Amazon is expanding its data centers to South Korea with the aim of opening a new region Amazon Web Services, Inc. (AWS) in the area come early 2016.

With 11 AWS regions currently present worldwide, the new South Korean region will become the company's 12th global center and its fifth in the Asia Pacific area. Amazon plans to follow up its plans in South Korea with additional regions in India and Ohio in the same year.

The announcement was made in a blog post by AWS Chief Evangelist Jeff Barr who added that there are now a lot of AWS customers in Korea who have been pushing for the company to come up with a local region in order for them to gain increased proximity in storing and retrieving data. Some of these customers include startups such as Devsisters, IGAWorks and Beatpacking; top gaming companies such as Nexon, Gamevil and Wemade; and enterprises such as SM Entertainment, SK Planet and Samsung.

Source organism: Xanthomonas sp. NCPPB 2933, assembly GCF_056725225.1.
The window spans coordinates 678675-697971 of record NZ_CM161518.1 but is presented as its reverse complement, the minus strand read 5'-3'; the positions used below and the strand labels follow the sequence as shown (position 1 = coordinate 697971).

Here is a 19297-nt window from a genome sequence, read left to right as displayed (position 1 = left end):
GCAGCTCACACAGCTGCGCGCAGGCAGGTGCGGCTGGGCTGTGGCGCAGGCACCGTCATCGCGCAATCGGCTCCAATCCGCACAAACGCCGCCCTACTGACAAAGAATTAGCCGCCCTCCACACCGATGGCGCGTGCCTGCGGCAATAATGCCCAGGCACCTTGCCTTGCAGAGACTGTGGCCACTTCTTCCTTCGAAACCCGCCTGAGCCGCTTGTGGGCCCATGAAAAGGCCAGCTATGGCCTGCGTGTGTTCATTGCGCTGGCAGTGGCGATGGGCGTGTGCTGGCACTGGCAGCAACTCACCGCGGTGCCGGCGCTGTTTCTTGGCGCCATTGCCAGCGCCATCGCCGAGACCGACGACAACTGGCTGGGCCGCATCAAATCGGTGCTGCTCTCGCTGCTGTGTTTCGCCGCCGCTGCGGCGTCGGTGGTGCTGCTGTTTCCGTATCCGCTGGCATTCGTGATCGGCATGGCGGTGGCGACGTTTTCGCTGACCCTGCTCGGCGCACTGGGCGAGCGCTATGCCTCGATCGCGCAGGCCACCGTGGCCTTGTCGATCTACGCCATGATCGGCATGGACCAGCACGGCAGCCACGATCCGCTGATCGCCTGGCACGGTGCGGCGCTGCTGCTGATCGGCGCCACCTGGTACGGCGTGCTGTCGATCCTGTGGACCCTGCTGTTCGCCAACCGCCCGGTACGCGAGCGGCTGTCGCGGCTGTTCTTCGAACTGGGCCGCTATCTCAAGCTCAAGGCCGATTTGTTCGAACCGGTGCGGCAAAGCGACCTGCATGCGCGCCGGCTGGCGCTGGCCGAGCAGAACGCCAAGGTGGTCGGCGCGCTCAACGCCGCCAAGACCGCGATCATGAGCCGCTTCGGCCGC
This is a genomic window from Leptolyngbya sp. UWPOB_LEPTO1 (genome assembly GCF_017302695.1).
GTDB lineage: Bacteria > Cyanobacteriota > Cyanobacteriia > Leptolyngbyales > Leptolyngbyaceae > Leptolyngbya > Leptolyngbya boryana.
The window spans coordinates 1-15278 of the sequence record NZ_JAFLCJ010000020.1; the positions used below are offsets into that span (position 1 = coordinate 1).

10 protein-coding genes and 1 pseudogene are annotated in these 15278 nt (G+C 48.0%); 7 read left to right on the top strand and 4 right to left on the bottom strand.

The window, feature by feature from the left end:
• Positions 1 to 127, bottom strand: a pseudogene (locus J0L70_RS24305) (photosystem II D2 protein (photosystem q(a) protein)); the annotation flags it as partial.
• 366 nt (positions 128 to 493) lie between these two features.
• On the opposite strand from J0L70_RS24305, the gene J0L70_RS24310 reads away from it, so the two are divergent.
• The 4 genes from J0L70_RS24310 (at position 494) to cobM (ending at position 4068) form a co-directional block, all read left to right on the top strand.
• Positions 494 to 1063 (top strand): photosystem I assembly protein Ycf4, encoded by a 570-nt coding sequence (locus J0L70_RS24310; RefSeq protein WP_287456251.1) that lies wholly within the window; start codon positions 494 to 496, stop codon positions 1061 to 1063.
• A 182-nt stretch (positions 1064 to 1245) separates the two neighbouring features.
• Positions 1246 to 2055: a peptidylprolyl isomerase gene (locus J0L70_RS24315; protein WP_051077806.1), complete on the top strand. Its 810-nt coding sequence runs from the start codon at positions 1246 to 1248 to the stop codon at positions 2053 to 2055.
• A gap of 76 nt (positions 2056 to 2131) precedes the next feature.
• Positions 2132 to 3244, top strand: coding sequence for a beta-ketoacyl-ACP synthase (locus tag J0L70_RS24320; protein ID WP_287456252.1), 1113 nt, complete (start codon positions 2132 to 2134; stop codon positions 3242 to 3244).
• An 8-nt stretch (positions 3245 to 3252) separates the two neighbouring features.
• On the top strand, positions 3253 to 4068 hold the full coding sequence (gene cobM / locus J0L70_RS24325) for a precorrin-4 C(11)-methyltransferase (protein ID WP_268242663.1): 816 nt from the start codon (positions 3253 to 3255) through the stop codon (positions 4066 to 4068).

"The new region will allow service providers in Korea to build the next generation of SaaS applications and to make them available to customers all over the world. The new region will allow organizations outside of Korea to reach end users in the area with very low latency," wrote Barr.

Amazon launched its AWS business in 2006 and since then, has been expanding it gradually as a way to aggressively compete against the likes of IBM, Microsoft and Google in the booming cloud business. In 2013, the company announced opening a region in China while the plan to extend in Germany followed the year after.

AWS' third quarter earnings of the year have reportedly reached $2.08 billion with a year over year increase of 78 percent.

Amazon added that the new data centers in South Korea will also pave the way for the business to gain new customers that will include government agencies, educators, large enterprises and more startups which require data to be kept exclusively in South Korea.

Amazon did not disclose the cost of building a new data center although analysts are speculating that such regions, with all the data centers involved and scattered across a city, should reach hundreds of millions of dollars.

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